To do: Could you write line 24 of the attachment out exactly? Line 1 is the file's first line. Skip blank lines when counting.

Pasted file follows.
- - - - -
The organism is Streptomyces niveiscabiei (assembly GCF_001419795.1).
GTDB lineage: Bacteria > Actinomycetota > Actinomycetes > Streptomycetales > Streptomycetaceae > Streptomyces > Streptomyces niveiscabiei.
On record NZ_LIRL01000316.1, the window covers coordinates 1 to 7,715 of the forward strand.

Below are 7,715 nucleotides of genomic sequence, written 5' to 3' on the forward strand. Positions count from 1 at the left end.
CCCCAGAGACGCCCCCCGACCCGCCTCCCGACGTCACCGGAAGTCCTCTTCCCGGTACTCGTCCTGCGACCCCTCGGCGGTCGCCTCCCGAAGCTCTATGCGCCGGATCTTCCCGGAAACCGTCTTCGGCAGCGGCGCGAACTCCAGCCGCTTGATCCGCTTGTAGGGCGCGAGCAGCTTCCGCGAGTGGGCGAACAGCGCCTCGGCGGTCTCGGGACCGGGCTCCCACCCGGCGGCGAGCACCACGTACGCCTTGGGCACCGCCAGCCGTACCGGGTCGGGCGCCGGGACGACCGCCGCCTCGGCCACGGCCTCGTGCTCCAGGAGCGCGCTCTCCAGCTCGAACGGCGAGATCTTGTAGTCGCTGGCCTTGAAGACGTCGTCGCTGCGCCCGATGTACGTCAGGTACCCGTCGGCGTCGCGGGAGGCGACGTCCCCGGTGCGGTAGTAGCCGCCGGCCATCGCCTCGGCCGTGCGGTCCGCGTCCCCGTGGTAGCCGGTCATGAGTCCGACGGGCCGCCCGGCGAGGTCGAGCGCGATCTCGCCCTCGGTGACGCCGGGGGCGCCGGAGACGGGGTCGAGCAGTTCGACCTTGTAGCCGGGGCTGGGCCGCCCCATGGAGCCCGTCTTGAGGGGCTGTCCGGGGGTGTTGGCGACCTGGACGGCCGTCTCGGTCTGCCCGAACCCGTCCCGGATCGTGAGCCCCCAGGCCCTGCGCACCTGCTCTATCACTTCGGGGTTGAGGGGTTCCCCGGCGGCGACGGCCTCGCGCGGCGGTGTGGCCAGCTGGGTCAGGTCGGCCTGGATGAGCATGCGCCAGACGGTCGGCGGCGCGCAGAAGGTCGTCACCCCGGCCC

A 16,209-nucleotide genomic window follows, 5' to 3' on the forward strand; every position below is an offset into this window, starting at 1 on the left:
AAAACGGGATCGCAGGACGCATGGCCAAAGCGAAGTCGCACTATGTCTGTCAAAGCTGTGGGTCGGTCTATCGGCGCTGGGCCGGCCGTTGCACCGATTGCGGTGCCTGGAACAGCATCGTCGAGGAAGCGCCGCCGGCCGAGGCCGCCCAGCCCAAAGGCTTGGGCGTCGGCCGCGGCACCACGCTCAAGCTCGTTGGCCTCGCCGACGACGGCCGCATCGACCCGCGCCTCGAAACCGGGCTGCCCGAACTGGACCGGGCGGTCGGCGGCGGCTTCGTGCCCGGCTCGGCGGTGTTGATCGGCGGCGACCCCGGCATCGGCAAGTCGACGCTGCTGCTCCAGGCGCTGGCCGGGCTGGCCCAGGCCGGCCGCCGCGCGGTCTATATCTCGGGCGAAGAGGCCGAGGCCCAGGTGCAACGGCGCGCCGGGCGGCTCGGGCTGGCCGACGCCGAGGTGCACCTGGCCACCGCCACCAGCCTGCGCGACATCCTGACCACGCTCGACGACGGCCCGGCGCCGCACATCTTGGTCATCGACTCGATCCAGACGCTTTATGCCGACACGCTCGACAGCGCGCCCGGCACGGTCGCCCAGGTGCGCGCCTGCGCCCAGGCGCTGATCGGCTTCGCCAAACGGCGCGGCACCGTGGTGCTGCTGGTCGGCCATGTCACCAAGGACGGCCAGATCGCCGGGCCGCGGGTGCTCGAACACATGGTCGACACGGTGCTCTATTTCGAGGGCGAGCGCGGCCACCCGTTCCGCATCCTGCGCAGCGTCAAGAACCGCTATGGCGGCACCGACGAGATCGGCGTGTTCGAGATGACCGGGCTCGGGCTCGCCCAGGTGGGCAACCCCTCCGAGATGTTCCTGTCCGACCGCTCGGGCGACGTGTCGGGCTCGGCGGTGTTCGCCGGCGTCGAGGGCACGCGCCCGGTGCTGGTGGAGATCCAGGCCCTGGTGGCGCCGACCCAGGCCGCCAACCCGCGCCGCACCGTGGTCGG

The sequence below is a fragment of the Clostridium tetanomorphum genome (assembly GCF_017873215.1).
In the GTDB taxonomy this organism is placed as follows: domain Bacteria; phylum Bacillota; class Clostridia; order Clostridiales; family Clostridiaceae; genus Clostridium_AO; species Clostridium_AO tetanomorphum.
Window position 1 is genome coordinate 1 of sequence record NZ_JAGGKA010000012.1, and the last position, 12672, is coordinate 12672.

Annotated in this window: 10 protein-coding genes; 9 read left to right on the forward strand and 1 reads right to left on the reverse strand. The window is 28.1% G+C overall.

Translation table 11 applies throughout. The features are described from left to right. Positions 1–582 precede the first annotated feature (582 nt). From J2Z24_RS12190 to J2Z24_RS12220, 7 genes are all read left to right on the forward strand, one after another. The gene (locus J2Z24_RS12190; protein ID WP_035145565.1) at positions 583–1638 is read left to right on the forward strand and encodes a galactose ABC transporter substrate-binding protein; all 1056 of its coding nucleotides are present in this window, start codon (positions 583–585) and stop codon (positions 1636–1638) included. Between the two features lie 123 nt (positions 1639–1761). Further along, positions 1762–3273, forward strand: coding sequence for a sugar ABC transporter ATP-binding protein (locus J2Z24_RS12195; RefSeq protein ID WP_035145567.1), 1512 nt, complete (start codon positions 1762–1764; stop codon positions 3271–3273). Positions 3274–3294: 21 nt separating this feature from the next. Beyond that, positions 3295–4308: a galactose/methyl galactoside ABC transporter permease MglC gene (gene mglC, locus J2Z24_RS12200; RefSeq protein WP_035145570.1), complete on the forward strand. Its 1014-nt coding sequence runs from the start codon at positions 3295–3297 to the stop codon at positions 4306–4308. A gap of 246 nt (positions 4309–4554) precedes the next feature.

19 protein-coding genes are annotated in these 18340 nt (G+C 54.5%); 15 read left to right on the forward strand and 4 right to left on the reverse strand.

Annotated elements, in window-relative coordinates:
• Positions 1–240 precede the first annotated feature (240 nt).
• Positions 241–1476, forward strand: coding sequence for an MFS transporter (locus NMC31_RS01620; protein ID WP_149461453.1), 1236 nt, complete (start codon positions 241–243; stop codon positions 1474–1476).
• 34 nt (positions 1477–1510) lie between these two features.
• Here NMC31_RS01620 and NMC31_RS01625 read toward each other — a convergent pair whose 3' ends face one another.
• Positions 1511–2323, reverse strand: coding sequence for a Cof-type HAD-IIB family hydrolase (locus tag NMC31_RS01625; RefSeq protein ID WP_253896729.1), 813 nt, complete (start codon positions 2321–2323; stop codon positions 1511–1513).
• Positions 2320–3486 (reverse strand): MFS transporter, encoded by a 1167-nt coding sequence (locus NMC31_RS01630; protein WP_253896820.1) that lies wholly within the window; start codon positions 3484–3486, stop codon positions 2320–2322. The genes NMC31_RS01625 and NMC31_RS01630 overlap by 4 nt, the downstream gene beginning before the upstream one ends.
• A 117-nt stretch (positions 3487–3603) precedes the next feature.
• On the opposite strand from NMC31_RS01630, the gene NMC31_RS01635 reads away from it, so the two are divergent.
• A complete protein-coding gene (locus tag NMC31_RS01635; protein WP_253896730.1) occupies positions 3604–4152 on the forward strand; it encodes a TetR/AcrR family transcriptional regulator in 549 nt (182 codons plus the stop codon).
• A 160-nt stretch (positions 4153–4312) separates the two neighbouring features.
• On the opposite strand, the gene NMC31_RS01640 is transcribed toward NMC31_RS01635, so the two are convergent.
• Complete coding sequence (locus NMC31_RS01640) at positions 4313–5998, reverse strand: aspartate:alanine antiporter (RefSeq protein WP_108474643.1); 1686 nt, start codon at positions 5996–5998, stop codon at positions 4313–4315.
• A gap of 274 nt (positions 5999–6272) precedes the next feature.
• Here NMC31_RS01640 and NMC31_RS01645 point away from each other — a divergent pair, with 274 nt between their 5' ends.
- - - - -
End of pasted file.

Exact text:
• A 160-nt stretch (positions 4153–4312) separates the two neighbouring features.